2017 was a monumental year for cryptocurrencies and the blockchain. The price of bitcoin rose almost 2000% from $1,000 in January to over $19,000 at its peak in December. Ether, Litecoin, Ripple and other leading cryptocurrencies experienced similar spikes and a host of new cryptocurrencies burst onto the scene. $3.7bn was raised via ICOs, calling into question the future of venture capital. And finally, CryptoKitties became a blockchain sensation as sales hit $12m in their first month.
2018 is set to be another breakthrough year for cryptocurrencies. Here are my top 4 predictions:
1. The cryptocurrency market will continue to grow as institutional capital gets involved
Last month CBOE and CME announced that they would start offering bitcoin futures bringing cryptocurrencies closer to traditional financial markets and adding legitimacy to a previously notorious asset class. Goldman Sachs was among one of the first institutions to announce that it would clear futures for its clients on a case by case basis and is set to launch a cryptocurrency trading desk by mid 2018. Other institutions will undoubtedly follow suit as clients demand access to cryptocurrencies and as the infrastructure required to trade them at an institutional level is built out. This includes exchanges offering much needed compliance and security tools as well as appropriate insurance products.
In 2018, we will see the launch of numerous crypto funds. To date there are over 100 (84 of which were launched in 2017) with an estimated $2bn in assets under management. The proliferation of these funds will be coupled with the development of new cryptoasset investment vehicles (futures, ETFs and mutual funds), which will broaden exposure to even the most conservative investors. For instance, one could envisage the development of a S&P 500 bitcoin-hedged ETF or network value weighted cryptocurrency ETFs including potentially a basket of the top 5,10 or 20 cryptoassets.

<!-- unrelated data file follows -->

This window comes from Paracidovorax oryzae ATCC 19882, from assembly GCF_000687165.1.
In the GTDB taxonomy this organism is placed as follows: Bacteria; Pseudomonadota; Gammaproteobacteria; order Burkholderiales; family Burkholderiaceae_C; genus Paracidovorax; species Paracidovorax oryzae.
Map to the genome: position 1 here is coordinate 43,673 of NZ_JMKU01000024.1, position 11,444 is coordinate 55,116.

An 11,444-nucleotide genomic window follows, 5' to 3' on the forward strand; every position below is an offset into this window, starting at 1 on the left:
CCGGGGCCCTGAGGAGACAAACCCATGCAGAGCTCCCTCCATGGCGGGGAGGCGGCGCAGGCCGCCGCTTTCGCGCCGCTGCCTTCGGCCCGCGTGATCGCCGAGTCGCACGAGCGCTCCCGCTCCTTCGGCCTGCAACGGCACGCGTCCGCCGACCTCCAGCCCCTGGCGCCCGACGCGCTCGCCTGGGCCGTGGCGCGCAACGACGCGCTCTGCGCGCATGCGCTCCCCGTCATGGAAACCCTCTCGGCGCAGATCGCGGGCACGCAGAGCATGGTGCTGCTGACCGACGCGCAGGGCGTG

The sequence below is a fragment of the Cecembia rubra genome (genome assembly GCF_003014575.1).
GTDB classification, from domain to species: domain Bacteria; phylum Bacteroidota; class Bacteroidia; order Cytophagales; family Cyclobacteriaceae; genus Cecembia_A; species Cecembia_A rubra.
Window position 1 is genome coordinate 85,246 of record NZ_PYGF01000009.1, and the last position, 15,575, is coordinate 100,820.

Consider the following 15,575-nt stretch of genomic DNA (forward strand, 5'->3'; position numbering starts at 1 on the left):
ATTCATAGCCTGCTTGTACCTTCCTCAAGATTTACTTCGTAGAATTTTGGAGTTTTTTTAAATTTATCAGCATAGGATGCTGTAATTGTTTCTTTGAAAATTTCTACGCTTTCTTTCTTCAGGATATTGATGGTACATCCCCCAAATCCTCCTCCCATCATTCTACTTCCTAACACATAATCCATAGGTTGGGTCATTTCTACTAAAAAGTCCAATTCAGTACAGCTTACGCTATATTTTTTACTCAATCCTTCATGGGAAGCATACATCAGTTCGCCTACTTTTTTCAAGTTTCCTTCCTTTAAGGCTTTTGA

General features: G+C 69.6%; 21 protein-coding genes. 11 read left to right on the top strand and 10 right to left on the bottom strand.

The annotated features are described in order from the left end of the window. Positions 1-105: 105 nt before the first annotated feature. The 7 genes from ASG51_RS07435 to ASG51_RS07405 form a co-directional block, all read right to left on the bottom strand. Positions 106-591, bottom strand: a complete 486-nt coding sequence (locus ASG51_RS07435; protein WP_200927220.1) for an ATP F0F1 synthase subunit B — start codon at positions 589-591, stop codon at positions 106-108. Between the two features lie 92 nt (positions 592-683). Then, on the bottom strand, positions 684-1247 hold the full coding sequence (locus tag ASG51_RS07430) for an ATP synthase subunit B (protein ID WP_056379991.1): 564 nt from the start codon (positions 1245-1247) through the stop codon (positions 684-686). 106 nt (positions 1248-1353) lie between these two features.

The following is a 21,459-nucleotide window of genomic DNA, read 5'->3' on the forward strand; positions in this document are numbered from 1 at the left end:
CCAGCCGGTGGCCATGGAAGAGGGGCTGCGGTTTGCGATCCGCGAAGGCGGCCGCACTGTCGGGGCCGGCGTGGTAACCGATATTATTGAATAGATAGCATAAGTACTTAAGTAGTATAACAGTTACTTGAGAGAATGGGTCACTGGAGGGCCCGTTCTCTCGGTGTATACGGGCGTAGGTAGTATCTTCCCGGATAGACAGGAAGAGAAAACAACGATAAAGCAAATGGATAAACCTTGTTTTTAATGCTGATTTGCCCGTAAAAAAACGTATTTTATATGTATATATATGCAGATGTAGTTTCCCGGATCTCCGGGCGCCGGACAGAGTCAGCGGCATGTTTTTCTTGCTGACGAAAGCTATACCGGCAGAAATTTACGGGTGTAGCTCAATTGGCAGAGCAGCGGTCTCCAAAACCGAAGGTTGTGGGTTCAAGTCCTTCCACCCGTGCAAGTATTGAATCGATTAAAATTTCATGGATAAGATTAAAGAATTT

2. ICOs will professionalize as experienced investors move into the market
Last year was a bull year for ICOs. Unprecedented amounts of capital were raised with some projects such as Filecoin and Tezos raising over $200m in a single round of funding.Of the 230 ICOs in 2017, many took place off the back of nothing more than an idea (usually formulated in a white paper), a team of developers, and little to no due diligence.
This year experienced investors will get involved with this new means of funding. They will demand further business validation and transparency, bringing the ICO process closer in line with traditional venture fundraising and making it increasingly difficult to raise off the back of a white paper. This trend will be supported by the development of ICO platforms such as CoinList, which carries out due diligence prior to accepting companies onto its platform, or Balanc3, which provides crypto companies with accounting and reporting tools.
The professionalization of ICOs will be bolstered by the rise of SAFTs (Simple Agreement for Future Token Sales), investment contracts geared towards pre-product, pre-ICO fundraises and accessible to accredited investors only. In a SAFT sale no coins are ever sold. Instead money is exchanged for a traditional paper contract that promises access to a future product.
SAFTs allow developers to build out a functioning network and tokens with real value prior to launching an ICO. Importantly, they also help token-based companies to comply with US securities regulation. As SAFTs become more commonplace we will see a decrease in the number of ICOs for pre-product, pre-network businesses and, as a result, the reduction in speculative token sales.